Before going to Corinth, Apostle Paul wanted to know what impression his first epistle had made. In addition, he wanted to give Timothy-who had been sent there earlier-the opportunity to complete the collection of alms for the Jerusalem Christians (I Cor. 4:17). At the same time he intended to delay in Ephesus in order that, having finished his mission there, he would have more time to devote to the Corinthians. However, the indignation stirred up by Demetrius the silversmith compelled the Apostle to hasten his departure from Ephesus. To go immediately to Corinth was too early, since Timothy could not be there yet with the collection of alms. More importantly, the Apostle didn't know the results of his first epistle. For this reason he sent to Corinth another of his disciples, Titus, while he himself headed for Troas, enjoining Titus to return to him there with news of what was happening in Corinth. The Apostle's period of waiting in Troas was so intense that, finding no rest in his spirit, he went to Macedonia to meet with Titus as soon as possible. The meeting relieved St. Paul. Here, too, he met Timothy, who was just about to leave for Corinth. Titus told Apostle Paul much gladdening news about the effect his first epistle had on the Corinthians, but there were also some unpleasant consequences. All this news which Apostle Paul received from Titus concerning the situation in Corinth occasioned the writing of the second epistle. This is clearly evident from the epistle itself (7:6-16). St. Titus told the Apostle that his first epistle had a marked effect on the Corinthians, inspiring them with a godly sorrow, which had brought them to repentance; it had awakened in them fear of God and a desire for amendment, and roused them to indignation against the incestuous (II Cor. 7:11), and inspired a rejection of all that was impure or pagan. On the other hand, St. Titus also informed the Apostle that his persistent adversaries were trying by all means to undermine his apostolic authority among the Corinthians. Unable to accuse the Apostle of anything clearly reprehensible, they strained to give some unusual significance in the eyes of the Corinthians to the fact that the Apostle had several times changed his plans for visiting Corinth (II Cor. 1:16; I Cor. 16:3, 6, 7). They evidently wanted to imply that the Apostle was inconstant, changeable, and therefore his teachings were not to be trusted, since he was lightminded and superficial. They tried to cast Paul's humility and his uncommon meekness and unselfishness, manifest during his stay in Corinth, as signs of weakness and timidity. In his letters, they said, he is weighty and powerful, but his bodily presence is weak and contemptible (II Cor. 10:10). This could not but trouble the Apostle, for it cast a shadow not only on him personally, but upon what he preached, and for this reason he considered it essential to explain to the Corinthians the groundlessness of the rumors which were being spread about him. Titus also mentioned that not all the Corinthians had come around, that some, having become deeply rooted in impurity, in adultery and promiscuity, had no intention of correcting themselves (II Cor. 12:20-21). Special effort had to be made to rouse these to repentance, using, as the holy Apostle expressed it in the second epistle, sharpness, according to the power which the Lord hath given me to edification, and not to destruction (II Cor. 13:10). Furthermore, the Apostle desired to incline the Corinthians towards donating generously to the Palestinian Christians, that he be not ashamed of them before the Macedonians, for the Apostle said that he had already boasted of their good works (II Cor. 9:4). All these reasons served to motivate the writing of the second epistle to the Corinthians.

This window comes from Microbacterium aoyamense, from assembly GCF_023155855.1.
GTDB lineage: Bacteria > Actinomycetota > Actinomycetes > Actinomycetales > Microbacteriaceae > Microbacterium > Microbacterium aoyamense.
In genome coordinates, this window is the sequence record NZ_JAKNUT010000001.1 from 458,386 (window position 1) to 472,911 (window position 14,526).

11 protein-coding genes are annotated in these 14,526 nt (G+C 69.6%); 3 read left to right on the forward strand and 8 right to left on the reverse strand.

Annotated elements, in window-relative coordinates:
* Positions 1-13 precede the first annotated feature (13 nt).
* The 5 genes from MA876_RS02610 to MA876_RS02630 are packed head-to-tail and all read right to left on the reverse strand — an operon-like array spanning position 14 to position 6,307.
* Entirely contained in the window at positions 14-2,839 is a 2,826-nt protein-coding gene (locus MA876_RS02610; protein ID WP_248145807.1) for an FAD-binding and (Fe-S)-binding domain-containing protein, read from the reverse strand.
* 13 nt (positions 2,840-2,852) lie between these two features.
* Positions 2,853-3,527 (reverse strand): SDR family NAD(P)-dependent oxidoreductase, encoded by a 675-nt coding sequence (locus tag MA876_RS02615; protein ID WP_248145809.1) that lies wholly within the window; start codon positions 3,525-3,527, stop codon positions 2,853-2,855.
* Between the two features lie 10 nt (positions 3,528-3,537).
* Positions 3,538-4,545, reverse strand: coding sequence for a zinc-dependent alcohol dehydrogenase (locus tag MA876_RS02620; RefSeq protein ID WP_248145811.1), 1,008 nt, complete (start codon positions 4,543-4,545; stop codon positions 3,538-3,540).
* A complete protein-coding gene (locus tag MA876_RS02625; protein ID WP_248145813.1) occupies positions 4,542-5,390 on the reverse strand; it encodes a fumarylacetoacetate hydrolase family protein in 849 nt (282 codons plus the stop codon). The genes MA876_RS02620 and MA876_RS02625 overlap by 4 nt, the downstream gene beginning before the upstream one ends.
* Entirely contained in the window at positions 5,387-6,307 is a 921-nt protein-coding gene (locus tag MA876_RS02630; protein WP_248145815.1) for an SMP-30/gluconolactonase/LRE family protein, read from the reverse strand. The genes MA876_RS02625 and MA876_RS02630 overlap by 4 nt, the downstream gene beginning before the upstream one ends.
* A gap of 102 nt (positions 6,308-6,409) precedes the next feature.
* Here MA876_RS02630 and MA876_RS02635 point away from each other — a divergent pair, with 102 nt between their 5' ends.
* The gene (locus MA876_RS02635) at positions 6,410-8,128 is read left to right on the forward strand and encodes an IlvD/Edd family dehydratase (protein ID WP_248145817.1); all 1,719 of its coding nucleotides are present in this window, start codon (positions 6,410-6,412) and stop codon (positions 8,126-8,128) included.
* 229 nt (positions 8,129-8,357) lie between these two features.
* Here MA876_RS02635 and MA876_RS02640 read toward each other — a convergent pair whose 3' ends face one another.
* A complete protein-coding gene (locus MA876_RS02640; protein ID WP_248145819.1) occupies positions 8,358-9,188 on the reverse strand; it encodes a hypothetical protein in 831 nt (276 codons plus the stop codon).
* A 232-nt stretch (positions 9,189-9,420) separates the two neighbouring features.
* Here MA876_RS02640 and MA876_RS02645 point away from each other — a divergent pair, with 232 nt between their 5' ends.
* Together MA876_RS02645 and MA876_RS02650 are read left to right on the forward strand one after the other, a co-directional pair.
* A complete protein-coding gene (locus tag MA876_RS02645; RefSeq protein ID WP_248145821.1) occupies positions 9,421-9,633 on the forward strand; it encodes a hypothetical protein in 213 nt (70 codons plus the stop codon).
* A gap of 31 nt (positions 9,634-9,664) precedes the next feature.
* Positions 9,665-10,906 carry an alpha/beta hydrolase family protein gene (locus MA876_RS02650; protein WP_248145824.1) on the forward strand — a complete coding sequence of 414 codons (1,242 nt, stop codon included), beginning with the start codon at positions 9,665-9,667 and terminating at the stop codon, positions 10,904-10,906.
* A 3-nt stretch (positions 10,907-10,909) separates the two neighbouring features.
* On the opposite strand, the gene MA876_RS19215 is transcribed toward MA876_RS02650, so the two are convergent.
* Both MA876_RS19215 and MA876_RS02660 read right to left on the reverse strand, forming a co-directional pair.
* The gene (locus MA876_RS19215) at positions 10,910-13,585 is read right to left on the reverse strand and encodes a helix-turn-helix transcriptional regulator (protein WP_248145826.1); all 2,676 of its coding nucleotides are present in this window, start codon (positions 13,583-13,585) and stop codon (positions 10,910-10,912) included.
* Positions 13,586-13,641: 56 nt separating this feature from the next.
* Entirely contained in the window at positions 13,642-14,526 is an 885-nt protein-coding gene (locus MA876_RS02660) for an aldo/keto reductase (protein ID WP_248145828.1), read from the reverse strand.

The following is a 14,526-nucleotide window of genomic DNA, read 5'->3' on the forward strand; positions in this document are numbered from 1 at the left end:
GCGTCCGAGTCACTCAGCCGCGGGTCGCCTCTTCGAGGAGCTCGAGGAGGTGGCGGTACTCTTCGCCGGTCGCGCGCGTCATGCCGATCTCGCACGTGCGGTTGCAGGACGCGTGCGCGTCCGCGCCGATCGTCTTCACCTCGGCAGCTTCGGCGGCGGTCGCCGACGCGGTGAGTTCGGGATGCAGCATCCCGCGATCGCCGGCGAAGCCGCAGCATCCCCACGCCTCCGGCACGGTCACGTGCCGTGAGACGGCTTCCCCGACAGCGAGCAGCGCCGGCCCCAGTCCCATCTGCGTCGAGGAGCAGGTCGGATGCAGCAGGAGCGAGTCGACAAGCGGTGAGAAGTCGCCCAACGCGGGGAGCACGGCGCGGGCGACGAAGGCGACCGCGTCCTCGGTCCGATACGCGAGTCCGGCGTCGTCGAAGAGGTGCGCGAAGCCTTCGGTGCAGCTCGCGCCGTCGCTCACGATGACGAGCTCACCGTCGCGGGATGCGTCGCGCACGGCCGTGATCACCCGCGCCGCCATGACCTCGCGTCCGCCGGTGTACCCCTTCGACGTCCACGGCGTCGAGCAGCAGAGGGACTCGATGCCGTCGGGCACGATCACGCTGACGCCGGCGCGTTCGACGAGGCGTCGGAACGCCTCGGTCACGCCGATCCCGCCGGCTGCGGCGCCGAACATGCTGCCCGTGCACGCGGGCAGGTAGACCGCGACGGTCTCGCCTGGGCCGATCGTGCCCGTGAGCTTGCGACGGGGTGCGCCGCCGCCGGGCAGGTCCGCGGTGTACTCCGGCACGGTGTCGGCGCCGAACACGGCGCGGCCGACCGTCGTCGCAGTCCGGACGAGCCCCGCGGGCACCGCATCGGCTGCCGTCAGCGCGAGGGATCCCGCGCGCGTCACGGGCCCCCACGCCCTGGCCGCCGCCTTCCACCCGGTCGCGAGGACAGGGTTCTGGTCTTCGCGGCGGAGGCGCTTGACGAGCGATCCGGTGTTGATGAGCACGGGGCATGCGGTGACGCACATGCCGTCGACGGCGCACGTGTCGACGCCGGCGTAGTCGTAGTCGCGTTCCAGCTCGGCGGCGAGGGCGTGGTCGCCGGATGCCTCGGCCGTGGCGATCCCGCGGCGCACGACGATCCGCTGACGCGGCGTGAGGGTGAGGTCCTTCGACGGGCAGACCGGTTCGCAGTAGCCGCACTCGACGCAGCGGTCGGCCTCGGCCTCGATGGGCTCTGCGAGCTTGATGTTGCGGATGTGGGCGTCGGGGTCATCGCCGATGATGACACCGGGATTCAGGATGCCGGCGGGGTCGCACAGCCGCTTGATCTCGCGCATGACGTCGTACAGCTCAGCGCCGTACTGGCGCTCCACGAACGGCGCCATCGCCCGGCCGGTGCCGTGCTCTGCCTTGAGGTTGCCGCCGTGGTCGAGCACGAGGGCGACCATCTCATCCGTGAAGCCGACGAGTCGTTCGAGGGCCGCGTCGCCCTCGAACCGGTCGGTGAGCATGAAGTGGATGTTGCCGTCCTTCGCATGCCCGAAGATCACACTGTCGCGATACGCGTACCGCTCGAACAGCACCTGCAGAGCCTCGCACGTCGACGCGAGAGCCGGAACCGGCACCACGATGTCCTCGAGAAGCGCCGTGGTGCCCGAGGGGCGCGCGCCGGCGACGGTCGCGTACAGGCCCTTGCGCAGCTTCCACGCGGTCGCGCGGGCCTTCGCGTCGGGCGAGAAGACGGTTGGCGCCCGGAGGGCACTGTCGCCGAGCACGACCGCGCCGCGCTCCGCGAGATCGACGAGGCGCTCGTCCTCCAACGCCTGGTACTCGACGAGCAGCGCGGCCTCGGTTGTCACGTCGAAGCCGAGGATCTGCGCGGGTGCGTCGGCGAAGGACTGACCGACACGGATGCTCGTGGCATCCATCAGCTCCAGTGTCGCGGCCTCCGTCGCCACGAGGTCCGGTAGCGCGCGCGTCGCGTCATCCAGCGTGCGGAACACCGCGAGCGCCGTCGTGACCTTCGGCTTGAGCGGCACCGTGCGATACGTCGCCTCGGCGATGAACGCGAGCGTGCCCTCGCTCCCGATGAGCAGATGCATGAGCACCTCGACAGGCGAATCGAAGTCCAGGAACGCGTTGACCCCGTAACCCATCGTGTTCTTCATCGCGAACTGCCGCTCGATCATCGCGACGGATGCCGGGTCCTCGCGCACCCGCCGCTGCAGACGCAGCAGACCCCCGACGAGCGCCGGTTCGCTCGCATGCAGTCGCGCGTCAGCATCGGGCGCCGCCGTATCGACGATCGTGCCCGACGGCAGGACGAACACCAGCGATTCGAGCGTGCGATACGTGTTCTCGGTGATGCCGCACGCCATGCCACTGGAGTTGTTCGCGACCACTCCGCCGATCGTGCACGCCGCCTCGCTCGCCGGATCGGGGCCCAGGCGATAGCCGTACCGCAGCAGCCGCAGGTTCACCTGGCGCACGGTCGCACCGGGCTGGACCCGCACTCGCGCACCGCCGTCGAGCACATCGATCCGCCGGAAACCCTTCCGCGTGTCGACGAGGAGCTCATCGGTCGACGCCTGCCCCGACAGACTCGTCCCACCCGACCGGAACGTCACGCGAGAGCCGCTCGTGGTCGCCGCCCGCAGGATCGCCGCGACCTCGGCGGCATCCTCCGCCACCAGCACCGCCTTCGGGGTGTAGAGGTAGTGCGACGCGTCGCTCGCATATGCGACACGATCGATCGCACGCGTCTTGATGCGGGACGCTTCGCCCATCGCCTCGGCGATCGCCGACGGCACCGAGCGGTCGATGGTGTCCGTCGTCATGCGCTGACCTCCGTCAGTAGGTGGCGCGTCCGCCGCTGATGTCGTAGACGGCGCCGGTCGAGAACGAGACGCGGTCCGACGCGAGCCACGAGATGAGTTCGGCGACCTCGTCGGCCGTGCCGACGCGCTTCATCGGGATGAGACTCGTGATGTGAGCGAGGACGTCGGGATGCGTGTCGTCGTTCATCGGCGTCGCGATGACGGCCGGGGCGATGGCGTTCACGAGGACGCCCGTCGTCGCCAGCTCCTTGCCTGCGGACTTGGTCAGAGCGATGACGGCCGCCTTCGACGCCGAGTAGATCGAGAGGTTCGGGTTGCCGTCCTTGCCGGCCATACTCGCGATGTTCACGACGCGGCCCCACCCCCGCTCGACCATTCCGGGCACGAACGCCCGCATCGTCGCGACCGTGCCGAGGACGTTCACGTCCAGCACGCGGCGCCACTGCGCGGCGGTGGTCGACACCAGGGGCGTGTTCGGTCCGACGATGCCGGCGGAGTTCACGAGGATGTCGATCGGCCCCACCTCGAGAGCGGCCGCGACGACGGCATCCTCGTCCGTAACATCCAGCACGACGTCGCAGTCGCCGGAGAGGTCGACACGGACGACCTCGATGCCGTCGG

To be continued

(Translated from the Russian, published by Holy Trinity Monastery, Jordanville, NY 1956)